MOUTH MOVEMENT – Whether you use your own voice to speak for the puppet, or use a voice tape, you will need good mouth movement to make the character believable.
Generally, the mouth opens on the vowels (A-E-I-O-U) , and closes on the consonants. Another way to think of it is that the mouth opens once for each syllable. Yet another way to think of it is that you want the puppet to look like it is shooting out the words not eating them. Example, The word “Hello”:
Open the mouth on the sounds., don’t “eat your words”!
Another important thing to do is try to move the lower jaw of the puppet more than the top. Notice your own chin movements, and try to copy it with your puppet. One other reason for not moving the upper hand much, is that you don’t want the eye contact of the puppet to be broken with the audience every time it speaks. For fun, try to do this with your own head. Hold your chin still and try to make your mouth movements by tilting upward with your head instead of dropping your chin! It’s very unnatural for your head and it looks just as strange with the puppet, yet your hand finds it easier to raise the upper part, rather than the lower jaw, and needs to be trained to do it right.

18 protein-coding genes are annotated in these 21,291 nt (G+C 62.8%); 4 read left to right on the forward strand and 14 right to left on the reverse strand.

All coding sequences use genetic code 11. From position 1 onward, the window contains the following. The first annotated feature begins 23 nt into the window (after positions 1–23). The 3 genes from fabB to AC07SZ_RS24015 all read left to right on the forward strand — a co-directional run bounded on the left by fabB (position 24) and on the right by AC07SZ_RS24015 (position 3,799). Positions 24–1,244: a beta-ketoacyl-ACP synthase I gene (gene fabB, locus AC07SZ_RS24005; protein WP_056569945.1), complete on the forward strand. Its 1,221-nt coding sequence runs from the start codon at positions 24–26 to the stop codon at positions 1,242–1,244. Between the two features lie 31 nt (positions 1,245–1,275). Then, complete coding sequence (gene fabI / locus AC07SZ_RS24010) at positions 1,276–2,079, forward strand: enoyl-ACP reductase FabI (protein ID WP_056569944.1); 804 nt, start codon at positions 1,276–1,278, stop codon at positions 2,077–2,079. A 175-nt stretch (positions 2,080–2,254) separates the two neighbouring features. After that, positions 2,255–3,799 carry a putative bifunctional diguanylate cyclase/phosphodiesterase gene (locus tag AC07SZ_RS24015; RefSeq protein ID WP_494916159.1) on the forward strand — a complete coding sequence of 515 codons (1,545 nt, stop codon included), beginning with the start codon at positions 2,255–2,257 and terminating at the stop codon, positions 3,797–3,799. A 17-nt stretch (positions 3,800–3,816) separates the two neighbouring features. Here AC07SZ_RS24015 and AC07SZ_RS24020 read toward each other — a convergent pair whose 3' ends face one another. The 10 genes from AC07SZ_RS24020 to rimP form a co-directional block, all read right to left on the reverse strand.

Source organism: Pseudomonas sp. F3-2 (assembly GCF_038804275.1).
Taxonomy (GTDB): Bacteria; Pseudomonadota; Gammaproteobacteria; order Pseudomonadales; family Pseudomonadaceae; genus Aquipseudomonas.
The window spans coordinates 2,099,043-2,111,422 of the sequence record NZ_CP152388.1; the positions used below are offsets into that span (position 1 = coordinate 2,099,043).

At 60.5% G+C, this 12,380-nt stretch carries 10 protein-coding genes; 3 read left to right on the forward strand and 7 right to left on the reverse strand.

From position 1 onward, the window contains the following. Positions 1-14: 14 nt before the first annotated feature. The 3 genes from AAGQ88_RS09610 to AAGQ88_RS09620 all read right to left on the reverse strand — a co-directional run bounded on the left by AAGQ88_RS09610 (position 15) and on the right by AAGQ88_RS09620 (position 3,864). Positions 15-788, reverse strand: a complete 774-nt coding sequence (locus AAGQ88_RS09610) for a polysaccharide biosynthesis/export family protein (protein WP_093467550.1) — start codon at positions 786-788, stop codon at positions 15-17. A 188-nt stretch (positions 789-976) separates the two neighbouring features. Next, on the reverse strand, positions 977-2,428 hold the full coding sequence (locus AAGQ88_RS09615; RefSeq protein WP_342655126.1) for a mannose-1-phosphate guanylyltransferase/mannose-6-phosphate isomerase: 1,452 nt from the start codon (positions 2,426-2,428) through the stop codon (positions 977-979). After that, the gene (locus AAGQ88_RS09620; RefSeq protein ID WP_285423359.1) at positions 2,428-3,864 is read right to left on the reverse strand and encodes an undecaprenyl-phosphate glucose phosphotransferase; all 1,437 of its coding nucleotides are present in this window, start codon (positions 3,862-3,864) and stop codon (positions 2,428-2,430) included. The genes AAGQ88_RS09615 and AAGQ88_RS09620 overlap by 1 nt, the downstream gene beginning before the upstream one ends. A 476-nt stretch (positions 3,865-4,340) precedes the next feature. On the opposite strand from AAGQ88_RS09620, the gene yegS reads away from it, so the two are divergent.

Don’t worry about keeping the head perfectly still while isolating the lower mouth movements, just try to keep the movement of the upper head to about 20 – 30% and the lower jaw 70-80%, rather than 50/50. Again watch great puppeteers, not bad ones. Strive for excellence in mouth movement.
Hint: The beginnings and endings of a long sentence are the most noticeable to an audience for mouth movement synch. If you open the mouth on time and begin to mouth the syllables correctly, and then you end the sentence with good mouth movement closing on the ending of the voice, you sustain belief in the character. (What goes on in between is much less noticeable, as long as it approximates the pace of movement to speech.)
The mouth of the puppet can remain slightly open while listening, and this can simulate a “smile” on the face of a puppet or happiness or openness. Tightly closed mouth can express anger especially when used with quick jerky head movements back and forth.
Here’s a great practice tip I learned as a child. When someone is speaking you can mimic their mouth movements with your hand. There is an enormous wealth of practice you can gain using this technique during TV, seminars, sermons, speeches, classes etc. I recommend that you do this on your lap, or with crossed arms, so no one notices. Also it is not necessary for you to look at your hand at all. You are training your EAR-HAND coordination here.
The above is just the tip of this exciting puppet iceberg. There is much more to eventually learn on manipulation, such as big emotional responses, body manipulation, arm / hand gesturing, ad-libbing non-verbals, and beyond puppet manipulation is choosing a voice, vocal attitudes, stage professionalism, TV puppeteering, and much more.
Remember that excellence is an attitude and you get better every time you practice manipulation. Most of the practice can be done mentally and with your naked hand.